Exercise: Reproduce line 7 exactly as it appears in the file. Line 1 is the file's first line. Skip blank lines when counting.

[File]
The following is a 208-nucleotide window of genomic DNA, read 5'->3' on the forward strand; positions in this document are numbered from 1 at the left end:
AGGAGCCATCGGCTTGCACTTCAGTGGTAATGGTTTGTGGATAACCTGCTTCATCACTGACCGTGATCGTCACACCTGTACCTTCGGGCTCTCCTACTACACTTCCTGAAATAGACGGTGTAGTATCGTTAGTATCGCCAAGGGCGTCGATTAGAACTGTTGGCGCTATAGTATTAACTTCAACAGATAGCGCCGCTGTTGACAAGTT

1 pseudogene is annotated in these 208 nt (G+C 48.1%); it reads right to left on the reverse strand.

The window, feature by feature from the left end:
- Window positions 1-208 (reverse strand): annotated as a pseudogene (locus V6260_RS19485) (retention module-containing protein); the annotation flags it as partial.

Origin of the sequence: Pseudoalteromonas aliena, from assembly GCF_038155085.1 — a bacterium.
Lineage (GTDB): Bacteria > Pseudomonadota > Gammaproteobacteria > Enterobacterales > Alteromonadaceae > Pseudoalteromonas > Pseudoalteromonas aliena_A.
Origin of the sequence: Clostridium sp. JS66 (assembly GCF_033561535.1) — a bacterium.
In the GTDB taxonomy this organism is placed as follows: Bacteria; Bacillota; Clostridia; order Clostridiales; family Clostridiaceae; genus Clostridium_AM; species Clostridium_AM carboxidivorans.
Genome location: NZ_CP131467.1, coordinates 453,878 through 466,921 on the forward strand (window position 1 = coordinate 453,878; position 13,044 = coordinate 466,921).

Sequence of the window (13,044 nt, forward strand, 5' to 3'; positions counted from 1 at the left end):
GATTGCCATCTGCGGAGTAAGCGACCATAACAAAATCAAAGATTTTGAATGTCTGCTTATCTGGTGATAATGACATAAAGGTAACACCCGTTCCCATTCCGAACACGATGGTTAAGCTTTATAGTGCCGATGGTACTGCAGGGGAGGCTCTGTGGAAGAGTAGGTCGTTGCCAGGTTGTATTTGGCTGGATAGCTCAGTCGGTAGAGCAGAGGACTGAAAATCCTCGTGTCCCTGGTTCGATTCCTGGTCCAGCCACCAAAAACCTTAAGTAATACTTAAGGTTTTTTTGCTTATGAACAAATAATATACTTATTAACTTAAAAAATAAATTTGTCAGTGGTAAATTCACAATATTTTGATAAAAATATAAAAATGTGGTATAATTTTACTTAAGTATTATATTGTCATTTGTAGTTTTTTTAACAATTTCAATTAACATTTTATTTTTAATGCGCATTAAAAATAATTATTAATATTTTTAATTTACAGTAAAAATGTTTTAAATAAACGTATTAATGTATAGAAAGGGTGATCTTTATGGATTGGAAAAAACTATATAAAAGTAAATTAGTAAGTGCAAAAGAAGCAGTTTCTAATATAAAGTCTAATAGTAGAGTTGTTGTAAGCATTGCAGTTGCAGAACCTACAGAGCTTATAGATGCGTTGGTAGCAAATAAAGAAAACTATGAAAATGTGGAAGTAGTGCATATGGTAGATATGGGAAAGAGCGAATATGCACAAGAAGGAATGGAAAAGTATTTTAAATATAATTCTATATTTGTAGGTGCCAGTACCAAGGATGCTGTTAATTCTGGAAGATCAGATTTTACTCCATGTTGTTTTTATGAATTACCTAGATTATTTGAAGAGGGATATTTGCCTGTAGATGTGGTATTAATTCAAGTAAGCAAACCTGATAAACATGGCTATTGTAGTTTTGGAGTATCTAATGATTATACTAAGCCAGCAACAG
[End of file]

Lineage (GTDB): Bacteria > Pseudomonadota > Gammaproteobacteria > Enterobacterales > Alteromonadaceae > Pseudoalteromonas > Pseudoalteromonas aliena_A.